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Pharmaceuticals 2010, 3(3), 514-540; doi:10.3390/ph3030514
National Heart and Lung Institute, Imperial College, London, UK
Received: 29 January 2010 / Accepted: 2 March 2010 / Published: 8 March 2010
(This article belongs to the Special Issue Antiasthmatic Drugs)
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Abstract: Inhaled corticosteroids (ICS) are the most effective controllers of asthma. They suppress inflammation mainly by switching off multiple activated inflammatory genes through reversing histone acetylation via the recruitment of histone deacetylase 2 (HDAC2). Through suppression of airway inflammation ICS reduce airway hyperresponsiveness and control asthma symptoms. ICS are now first-line therapy for all patients with persistent asthma, controlling asthma symptoms and preventing exacerbations. Inhaled long-acting β2-agonists added to ICS further improve asthma control and are commonly given as combination inhalers, which improve compliance and control asthma at lower doses of corticosteroids. By contrast, ICS provide much less clinical benefit in COPD and the inflammation is resistant to the action of corticosteroids. This appears to be due to a reduction in HDAC2 activity and expression as a result of oxidative stress. ICS are added to bronchodilators in patients with severe COPD to reduce exacerbations. ICS, which are absorbed from the lungs into the systemic circulation, have negligible systemic side effects at the doses most patients require, although the high doses used in COPD has some systemic side effects and increases the risk of developing pneumonia.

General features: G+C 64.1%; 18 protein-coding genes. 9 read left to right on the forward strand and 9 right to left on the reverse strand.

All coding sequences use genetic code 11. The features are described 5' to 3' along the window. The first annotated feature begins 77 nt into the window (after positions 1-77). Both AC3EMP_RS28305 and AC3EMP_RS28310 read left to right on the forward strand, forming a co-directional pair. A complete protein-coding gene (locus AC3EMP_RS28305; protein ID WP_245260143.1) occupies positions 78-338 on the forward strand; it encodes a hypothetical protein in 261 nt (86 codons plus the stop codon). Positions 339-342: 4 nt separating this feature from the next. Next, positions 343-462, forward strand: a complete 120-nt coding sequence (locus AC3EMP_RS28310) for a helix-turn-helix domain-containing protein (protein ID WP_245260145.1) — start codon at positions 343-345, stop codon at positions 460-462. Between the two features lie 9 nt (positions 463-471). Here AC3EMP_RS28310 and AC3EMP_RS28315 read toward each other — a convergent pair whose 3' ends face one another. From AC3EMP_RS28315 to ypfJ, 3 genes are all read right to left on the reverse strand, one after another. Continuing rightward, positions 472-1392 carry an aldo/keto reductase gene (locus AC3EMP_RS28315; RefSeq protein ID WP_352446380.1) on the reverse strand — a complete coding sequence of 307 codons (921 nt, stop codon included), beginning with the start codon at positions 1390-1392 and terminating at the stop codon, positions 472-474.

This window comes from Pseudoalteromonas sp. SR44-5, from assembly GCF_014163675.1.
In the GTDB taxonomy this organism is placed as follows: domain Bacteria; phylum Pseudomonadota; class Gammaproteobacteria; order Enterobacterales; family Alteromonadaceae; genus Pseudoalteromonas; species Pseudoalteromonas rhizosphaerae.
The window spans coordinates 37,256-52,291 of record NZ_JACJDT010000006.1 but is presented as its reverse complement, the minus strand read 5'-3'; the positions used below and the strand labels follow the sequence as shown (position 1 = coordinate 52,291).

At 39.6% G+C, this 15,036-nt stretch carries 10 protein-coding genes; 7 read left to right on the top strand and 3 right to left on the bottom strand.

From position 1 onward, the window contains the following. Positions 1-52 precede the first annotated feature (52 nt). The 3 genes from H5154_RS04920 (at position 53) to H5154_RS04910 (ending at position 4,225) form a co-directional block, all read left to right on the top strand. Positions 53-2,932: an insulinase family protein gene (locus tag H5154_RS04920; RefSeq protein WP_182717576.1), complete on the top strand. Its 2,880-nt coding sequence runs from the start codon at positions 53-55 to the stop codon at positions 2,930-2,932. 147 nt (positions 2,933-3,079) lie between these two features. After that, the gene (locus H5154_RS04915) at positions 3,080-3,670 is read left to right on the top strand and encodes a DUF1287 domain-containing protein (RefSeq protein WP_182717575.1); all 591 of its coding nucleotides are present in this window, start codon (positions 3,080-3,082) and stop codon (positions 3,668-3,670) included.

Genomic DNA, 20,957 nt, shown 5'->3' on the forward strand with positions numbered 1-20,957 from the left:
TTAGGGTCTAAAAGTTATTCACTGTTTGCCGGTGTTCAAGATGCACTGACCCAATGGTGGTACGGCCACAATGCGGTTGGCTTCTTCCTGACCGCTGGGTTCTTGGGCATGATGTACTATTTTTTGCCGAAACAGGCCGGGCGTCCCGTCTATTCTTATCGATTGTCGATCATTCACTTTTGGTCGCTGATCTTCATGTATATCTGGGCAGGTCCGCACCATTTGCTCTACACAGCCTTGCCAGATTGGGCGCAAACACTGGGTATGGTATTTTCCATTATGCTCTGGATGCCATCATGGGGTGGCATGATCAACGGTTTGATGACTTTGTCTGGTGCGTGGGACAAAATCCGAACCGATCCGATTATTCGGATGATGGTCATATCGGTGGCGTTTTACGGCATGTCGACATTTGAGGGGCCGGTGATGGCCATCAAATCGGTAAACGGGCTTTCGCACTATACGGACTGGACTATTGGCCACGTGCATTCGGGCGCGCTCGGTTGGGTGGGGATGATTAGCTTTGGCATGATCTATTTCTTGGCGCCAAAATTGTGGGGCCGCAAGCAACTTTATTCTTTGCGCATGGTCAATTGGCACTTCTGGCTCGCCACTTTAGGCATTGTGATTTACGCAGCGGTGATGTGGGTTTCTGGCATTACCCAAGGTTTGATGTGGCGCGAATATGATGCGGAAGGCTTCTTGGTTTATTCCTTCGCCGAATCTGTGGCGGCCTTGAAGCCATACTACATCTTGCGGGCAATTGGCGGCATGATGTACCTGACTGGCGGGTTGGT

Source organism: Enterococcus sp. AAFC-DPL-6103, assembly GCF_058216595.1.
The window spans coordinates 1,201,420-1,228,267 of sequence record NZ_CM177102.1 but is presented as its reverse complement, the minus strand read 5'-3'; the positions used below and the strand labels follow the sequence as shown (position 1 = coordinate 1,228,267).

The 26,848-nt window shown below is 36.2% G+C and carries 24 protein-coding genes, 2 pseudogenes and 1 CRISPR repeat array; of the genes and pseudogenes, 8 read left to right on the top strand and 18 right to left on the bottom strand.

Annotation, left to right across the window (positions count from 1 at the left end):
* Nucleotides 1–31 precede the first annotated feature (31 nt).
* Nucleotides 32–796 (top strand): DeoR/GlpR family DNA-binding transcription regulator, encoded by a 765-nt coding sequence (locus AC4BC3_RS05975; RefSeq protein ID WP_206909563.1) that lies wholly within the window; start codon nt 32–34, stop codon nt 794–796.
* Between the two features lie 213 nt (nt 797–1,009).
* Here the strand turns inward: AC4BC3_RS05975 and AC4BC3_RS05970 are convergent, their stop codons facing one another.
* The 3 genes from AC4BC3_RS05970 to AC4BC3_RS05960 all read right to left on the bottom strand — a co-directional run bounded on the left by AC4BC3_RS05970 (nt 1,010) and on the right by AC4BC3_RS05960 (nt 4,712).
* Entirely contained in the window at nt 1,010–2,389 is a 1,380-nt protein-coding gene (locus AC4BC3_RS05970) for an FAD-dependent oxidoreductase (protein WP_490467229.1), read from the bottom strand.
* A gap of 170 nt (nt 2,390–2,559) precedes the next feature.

Keywords: glucocorticoid receptor; nuclear factor-κB; inflammatory gene; histone deacetylase; eosinophil; epithelial cell; long-acting β2-agonist; inflammation; pneumonia
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MDPI and ACS Style
Barnes, P.J. Inhaled Corticosteroids. Pharmaceuticals 2010, 3, 514-540.AMA Style
Barnes PJ. Inhaled Corticosteroids. Pharmaceuticals. 2010; 3(3):514-540.Chicago/Turabian Style
Barnes, Peter J. 2010. "Inhaled Corticosteroids." Pharmaceuticals 3, no. 3: 514-540.